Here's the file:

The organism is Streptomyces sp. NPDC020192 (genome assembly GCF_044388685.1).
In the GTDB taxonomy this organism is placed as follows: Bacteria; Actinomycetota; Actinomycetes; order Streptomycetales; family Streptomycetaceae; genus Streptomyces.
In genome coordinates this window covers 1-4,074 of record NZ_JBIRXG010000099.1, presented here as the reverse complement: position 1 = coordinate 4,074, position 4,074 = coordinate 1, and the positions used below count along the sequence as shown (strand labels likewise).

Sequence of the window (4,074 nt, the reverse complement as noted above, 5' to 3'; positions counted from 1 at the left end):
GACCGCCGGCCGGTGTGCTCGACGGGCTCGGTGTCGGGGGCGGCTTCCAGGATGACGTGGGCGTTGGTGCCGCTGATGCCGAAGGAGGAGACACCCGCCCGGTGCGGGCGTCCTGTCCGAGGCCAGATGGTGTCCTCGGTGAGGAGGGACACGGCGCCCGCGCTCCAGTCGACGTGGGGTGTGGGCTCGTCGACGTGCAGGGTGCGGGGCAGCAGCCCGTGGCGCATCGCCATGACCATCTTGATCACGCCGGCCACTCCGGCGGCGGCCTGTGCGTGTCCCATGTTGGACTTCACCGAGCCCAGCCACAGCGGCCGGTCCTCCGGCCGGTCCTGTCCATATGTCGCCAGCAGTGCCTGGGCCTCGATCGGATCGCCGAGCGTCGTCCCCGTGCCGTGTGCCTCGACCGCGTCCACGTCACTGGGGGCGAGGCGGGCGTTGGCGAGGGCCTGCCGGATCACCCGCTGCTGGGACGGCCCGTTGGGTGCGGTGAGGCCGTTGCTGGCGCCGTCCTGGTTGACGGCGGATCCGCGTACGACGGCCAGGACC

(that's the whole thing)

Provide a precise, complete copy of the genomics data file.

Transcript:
The organism is Streptomyces sp. NPDC020192 (genome assembly GCF_044388685.1).
In the GTDB taxonomy this organism is placed as follows: Bacteria; Actinomycetota; Actinomycetes; order Streptomycetales; family Streptomycetaceae; genus Streptomyces.
In genome coordinates this window covers 1-4,074 of record NZ_JBIRXG010000099.1, presented here as the reverse complement: position 1 = coordinate 4,074, position 4,074 = coordinate 1, and the positions used below count along the sequence as shown (strand labels likewise).

Sequence of the window (4,074 nt, the reverse complement as noted above, 5' to 3'; positions counted from 1 at the left end):
GACCGCCGGCCGGTGTGCTCGACGGGCTCGGTGTCGGGGGCGGCTTCCAGGATGACGTGGGCGTTGGTGCCGCTGATGCCGAAGGAGGAGACACCCGCCCGGTGCGGGCGTCCTGTCCGAGGCCAGATGGTGTCCTCGGTGAGGAGGGACACGGCGCCCGCGCTCCAGTCGACGTGGGGTGTGGGCTCGTCGACGTGCAGGGTGCGGGGCAGCAGCCCGTGGCGCATCGCCATGACCATCTTGATCACGCCGGCCACTCCGGCGGCGGCCTGTGCGTGTCCCATGTTGGACTTCACCGAGCCCAGCCACAGCGGCCGGTCCTCCGGCCGGTCCTGTCCATATGTCGCCAGCAGTGCCTGGGCCTCGATCGGATCGCCGAGCGTCGTCCCCGTGCCGTGTGCCTCGACCGCGTCCACGTCACTGGGGGCGAGGCGGGCGTTGGCGAGGGCCTGCCGGATCACCCGCTGCTGGGACGGCCCGTTGGGTGCGGTGAGGCCGTTGCTGGCGCCGTCCTGGTTGACGGCGGATCCGCGTACGACGGCCAGGACC